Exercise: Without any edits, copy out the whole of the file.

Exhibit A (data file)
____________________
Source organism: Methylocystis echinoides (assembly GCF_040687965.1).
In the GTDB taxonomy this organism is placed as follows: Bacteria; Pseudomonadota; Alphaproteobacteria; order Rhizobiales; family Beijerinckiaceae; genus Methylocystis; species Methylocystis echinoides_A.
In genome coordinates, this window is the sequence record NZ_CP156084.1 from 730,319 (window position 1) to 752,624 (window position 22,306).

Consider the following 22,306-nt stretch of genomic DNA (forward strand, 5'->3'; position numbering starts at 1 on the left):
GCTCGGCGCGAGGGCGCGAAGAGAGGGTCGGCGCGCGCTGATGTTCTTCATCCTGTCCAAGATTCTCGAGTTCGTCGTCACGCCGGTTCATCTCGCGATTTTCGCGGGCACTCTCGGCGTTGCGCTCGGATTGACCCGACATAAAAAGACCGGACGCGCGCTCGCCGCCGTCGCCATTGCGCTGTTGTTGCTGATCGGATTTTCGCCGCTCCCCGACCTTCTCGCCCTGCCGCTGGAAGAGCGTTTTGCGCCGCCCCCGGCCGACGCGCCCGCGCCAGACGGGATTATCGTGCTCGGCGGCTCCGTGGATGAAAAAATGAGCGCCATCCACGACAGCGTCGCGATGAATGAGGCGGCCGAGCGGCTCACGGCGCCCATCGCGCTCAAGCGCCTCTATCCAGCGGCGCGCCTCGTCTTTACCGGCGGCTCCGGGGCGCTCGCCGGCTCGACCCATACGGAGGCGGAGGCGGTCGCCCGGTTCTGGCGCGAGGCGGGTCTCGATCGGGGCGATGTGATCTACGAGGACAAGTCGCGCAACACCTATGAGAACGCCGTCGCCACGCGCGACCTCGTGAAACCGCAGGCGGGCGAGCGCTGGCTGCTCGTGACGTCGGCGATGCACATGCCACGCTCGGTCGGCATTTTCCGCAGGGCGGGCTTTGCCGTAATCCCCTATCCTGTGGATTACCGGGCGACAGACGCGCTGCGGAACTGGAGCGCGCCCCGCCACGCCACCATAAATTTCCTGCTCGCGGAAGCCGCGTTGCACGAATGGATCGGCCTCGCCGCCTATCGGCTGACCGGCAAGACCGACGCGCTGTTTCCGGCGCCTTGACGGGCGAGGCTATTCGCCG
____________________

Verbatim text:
Source organism: Methylocystis echinoides (assembly GCF_040687965.1).
In the GTDB taxonomy this organism is placed as follows: Bacteria; Pseudomonadota; Alphaproteobacteria; order Rhizobiales; family Beijerinckiaceae; genus Methylocystis; species Methylocystis echinoides_A.
In genome coordinates, this window is the sequence record NZ_CP156084.1 from 730,319 (window position 1) to 752,624 (window position 22,306).

Consider the following 22,306-nt stretch of genomic DNA (forward strand, 5'->3'; position numbering starts at 1 on the left):
GCTCGGCGCGAGGGCGCGAAGAGAGGGTCGGCGCGCGCTGATGTTCTTCATCCTGTCCAAGATTCTCGAGTTCGTCGTCACGCCGGTTCATCTCGCGATTTTCGCGGGCACTCTCGGCGTTGCGCTCGGATTGACCCGACATAAAAAGACCGGACGCGCGCTCGCCGCCGTCGCCATTGCGCTGTTGTTGCTGATCGGATTTTCGCCGCTCCCCGACCTTCTCGCCCTGCCGCTGGAAGAGCGTTTTGCGCCGCCCCCGGCCGACGCGCCCGCGCCAGACGGGATTATCGTGCTCGGCGGCTCCGTGGATGAAAAAATGAGCGCCATCCACGACAGCGTCGCGATGAATGAGGCGGCCGAGCGGCTCACGGCGCCCATCGCGCTCAAGCGCCTCTATCCAGCGGCGCGCCTCGTCTTTACCGGCGGCTCCGGGGCGCTCGCCGGCTCGACCCATACGGAGGCGGAGGCGGTCGCCCGGTTCTGGCGCGAGGCGGGTCTCGATCGGGGCGATGTGATCTACGAGGACAAGTCGCGCAACACCTATGAGAACGCCGTCGCCACGCGCGACCTCGTGAAACCGCAGGCGGGCGAGCGCTGGCTGCTCGTGACGTCGGCGATGCACATGCCACGCTCGGTCGGCATTTTCCGCAGGGCGGGCTTTGCCGTAATCCCCTATCCTGTGGATTACCGGGCGACAGACGCGCTGCGGAACTGGAGCGCGCCCCGCCACGCCACCATAAATTTCCTGCTCGCGGAAGCCGCGTTGCACGAATGGATCGGCCTCGCCGCCTATCGGCTGACCGGCAAGACCGACGCGCTGTTTCCGGCGCCTTGACGGGCGAGGCTATTCGCCG